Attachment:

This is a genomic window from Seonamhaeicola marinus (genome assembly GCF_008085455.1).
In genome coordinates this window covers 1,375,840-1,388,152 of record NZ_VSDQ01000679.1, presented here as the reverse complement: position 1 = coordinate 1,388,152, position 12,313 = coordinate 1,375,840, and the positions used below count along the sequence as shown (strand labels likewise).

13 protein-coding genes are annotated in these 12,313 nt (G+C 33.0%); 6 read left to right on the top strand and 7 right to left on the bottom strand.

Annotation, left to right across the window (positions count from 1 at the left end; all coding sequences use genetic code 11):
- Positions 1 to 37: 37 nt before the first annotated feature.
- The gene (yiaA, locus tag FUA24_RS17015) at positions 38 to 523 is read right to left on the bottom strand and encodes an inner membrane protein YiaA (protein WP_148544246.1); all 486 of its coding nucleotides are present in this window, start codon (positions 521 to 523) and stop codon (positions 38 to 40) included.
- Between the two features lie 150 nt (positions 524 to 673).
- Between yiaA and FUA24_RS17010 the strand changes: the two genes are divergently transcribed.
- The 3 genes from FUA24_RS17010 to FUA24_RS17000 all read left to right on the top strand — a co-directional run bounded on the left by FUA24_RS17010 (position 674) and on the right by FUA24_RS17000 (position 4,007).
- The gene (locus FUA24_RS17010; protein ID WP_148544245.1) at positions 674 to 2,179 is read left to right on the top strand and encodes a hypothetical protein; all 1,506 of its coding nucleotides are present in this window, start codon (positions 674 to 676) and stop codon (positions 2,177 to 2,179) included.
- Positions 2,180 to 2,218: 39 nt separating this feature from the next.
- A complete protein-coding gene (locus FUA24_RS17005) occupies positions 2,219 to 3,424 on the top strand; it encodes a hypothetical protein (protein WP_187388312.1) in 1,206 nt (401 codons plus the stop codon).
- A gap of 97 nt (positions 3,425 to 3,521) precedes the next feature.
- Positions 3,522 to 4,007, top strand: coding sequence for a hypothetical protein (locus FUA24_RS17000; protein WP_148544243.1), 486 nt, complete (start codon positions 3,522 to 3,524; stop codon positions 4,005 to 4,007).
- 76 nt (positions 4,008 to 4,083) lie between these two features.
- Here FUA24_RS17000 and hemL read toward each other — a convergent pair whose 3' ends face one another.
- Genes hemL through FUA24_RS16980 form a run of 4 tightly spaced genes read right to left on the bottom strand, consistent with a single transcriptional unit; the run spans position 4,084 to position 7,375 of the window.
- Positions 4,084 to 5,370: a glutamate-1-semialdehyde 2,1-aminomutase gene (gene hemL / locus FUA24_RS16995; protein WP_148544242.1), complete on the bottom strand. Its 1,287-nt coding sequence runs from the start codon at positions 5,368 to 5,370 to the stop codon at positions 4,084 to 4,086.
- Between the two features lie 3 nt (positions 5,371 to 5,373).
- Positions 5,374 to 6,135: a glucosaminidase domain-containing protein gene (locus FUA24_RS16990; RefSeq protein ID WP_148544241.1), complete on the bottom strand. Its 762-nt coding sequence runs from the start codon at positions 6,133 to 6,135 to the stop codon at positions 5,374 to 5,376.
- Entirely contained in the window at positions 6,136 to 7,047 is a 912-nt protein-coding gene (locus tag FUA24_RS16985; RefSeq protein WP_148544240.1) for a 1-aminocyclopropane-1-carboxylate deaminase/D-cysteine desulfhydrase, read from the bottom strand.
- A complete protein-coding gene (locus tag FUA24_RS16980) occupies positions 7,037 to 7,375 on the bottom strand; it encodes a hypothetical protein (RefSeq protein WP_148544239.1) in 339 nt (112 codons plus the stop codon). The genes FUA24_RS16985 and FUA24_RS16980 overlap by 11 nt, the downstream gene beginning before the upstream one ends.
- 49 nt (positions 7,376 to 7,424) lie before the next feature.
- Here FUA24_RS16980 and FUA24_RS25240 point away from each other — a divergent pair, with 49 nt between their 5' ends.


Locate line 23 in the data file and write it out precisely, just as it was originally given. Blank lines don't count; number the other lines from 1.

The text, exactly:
- 49 nt (positions 7,376 to 7,424) lie before the next feature.